In Behavioral Health, Clinical Supervision, Practice Guidelines, Recovery, Substance Use Disorder, Technical Assistance Publications (TAPS) Series, Treatment, Treatment Improvement Protocols (TIPS) Series

Becoming a Clinical Supervisor: TIPs and TAPs and Trainings Galore!

Becoming a Clinical Supervisor: TIPs and TAPs and
Trainings Galore!

If you are a behavioral health provider who has ever thought about becoming a clinical supervisor for substance abuse counselors, this post should have some great information about what clinical supervision is, the purpose of clinical supervision, some of the goals of clinical supervision, and some of the roles and responsibilities of a clinical supervisor. In addition, you will know about a number of resources that can help you to learn more and to become a clinical supervisor.

One excellent way to find out more about clinical supervision is to access the powerpoint presentation Clinical Supervision Foundations developed by the Addiction Technology Transfer Center (ATTC) Network. This is an online course for supervisors and behavioral health professionals who want to become supervisors in substance use disorder (SUD) treatment and recovery settings. The course totals 30 contact hours with two components: an online course and a face-to-face training. Some of the topics covered in the course are:

What is Clinical Supervision?

The course definition of clinical supervision is “Clinical Supervision is a social influence process that occurs over time, in which the supervisor participates with supervisees to ensure quality care. Effective supervisors observe, mentor, coach, evaluate, inspire, and create an atmosphere that promotes self-motivation, learning, and professional development. They build teams, create cohesion, resolve conflict, and shape agency culture, while attending to ethical and diversity issues in all aspects of the process. Such supervision is key to both quality improvement and the successful implementation of consensus- and evidence-based practices” (Center for Substance Abuse Treatment, TAP 21A, 2007). One of the important things that course participants learn are the supervisory goals of a clinical supervisor:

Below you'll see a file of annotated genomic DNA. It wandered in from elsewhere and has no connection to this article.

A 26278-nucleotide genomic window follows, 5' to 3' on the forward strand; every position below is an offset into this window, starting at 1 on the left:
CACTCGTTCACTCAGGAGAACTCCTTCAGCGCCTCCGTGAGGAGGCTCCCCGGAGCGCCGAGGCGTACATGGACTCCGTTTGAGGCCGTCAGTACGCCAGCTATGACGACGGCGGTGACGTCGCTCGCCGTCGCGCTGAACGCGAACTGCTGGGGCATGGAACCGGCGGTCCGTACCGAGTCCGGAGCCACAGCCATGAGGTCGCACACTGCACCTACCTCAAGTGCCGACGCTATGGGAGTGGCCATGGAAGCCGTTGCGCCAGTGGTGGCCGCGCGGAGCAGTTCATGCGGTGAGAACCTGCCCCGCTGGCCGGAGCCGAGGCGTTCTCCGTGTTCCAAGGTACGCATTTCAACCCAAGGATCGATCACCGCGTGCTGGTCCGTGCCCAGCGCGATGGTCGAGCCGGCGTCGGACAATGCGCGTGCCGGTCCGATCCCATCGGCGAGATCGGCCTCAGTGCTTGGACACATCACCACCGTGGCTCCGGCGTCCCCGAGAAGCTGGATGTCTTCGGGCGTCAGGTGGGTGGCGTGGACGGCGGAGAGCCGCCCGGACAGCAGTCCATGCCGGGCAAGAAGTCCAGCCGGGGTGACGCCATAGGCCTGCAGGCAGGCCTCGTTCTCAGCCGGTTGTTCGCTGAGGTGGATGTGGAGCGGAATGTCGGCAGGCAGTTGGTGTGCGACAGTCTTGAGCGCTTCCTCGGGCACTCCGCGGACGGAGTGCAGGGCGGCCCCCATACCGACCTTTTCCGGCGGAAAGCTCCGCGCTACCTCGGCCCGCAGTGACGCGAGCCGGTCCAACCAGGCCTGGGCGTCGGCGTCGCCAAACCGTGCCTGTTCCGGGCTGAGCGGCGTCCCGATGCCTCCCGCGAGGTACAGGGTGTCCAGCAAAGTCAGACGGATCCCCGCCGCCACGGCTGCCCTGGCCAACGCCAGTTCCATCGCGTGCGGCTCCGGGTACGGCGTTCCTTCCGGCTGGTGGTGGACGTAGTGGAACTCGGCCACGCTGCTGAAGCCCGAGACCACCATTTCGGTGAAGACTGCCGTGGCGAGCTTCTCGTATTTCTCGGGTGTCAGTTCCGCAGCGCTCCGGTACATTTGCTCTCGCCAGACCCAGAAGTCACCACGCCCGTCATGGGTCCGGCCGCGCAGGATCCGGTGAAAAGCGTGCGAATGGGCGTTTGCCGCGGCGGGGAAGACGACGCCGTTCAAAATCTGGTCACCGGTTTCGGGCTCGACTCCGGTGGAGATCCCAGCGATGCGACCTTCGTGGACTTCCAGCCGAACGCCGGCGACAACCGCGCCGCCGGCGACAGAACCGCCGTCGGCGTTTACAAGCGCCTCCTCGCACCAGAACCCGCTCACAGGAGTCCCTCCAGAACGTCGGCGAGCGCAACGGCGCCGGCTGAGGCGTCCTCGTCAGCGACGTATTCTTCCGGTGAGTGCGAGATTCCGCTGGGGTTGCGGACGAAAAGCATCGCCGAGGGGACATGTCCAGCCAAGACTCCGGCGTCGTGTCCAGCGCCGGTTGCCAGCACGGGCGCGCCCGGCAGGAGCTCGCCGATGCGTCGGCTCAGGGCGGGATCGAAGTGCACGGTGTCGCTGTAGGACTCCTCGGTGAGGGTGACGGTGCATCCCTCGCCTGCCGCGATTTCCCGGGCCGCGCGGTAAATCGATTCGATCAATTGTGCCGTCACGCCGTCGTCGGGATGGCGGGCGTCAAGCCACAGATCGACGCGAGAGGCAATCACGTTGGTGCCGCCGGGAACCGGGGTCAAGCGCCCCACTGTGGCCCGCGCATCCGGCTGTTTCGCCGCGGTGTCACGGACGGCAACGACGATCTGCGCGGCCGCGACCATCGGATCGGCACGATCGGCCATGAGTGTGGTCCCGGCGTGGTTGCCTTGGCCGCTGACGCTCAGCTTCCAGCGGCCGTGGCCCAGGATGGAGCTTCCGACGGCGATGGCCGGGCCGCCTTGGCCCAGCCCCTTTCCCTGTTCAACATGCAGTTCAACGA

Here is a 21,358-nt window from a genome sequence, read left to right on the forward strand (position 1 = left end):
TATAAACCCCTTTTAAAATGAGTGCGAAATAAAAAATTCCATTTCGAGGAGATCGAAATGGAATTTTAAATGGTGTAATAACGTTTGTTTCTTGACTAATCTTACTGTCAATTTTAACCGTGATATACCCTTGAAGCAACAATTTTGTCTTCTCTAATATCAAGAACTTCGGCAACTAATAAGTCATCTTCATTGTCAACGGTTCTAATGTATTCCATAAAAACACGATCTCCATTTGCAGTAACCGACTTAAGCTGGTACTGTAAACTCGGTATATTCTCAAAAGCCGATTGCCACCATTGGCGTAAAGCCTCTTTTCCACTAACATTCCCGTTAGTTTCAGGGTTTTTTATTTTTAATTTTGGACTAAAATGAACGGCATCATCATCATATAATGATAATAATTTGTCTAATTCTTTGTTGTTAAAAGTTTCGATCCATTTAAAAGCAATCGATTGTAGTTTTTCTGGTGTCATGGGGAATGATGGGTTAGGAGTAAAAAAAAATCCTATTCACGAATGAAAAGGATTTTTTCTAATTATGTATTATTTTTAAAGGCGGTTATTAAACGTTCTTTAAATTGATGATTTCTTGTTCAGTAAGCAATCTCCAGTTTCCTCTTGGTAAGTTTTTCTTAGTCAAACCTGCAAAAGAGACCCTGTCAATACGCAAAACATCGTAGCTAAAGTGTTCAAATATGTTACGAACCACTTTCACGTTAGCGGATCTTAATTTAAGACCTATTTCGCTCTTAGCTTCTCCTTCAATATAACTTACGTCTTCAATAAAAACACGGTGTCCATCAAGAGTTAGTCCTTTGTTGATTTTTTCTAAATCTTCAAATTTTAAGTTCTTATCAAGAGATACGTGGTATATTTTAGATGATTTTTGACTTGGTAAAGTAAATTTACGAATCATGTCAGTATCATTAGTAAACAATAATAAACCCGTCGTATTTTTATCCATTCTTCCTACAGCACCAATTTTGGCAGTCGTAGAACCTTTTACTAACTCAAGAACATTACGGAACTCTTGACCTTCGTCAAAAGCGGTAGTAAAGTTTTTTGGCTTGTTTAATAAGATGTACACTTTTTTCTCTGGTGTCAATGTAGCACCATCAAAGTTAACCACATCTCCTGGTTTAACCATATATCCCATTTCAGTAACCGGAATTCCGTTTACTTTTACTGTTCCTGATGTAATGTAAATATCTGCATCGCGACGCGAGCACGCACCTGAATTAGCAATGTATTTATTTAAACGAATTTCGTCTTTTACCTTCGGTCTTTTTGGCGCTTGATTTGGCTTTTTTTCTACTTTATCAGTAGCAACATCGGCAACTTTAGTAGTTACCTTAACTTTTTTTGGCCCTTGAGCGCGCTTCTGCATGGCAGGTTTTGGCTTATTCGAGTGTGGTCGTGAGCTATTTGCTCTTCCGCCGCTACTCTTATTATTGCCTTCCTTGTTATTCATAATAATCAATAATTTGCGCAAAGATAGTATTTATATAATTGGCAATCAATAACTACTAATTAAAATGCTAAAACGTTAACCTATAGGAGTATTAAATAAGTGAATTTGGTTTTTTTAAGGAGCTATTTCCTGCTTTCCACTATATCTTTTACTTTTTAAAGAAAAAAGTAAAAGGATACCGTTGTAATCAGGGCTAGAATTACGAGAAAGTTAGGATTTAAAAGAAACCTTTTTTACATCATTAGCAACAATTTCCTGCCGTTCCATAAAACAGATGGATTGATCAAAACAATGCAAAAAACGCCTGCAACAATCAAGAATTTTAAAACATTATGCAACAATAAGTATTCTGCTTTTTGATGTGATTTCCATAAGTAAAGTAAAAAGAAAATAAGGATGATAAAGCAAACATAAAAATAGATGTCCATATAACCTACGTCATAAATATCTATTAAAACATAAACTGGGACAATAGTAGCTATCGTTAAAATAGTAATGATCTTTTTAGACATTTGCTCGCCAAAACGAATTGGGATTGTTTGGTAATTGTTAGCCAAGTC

• Promote professional growth
  • Protect the welfare of clients
  • Monitor counselor performance
  • Empower the counselor
  • Increase counselor skill development (ATTC, 2019)

The following are covered in detail during the ATTC course:

Clinical Supervisory Responsibilities –

  • Identify needs
  • Instruct
  • Model
  • Give Feedback
  • Consult with the Counselor

Roles of the Clinical Supervisor

  • Teacher
  • Coach
  • Mentor
  • Evaluator
  • Consultant

Another important part of the ATTC course is the Clinical Supervision Foundations Part Two: Participant Workbook. To accommodate the need for supervisors to avoid being away from their worksites for too long, the face-to-face  component is used to cover the practical aspects of supervision and includes opportunities for skill practice, and the worksite component provides supervisors the opportunity to assess their own knowledge and skills and develop their own professional development plans. To Learn more about the availability of these workshops and trainings, visit the ATTC Network. Additional workshops and trainings for Nevada may be found at CASAT Training. An Advanced Clinical Supervision in-person 2-day training will be held on October 31-November 1, 2019 at the UNR Redfield Campus in Reno, Nevada. The presenter is Nick Tangeman, MSW, LADC, LADC-S. The key topics/concepts will be:

  • The scope of clinical supervision, the supervisory relationship
  • Applying theoretical models to clinical supervision
  • Observation formats and methods, how to review tapes
  • Counselor assessment and goal development, developing your own model
  • Cultural considerations, including agency culture considerations
  • Discussion/review of TAP 21A competencies
  • Requirements, regulations, and legal aspects of supervision
  • Social Media

The participants’ prerequisite is the 14-hour online Clinical Supervision Foundations workshop. An LADC must be an active LADC for two years prior to taking the supervisors course, and should apply to the Board for approval. A CADC must be an active CADC for three years prior to taking the supervisors course, and should apply to the Board for approval.

Clinical Supervision Resources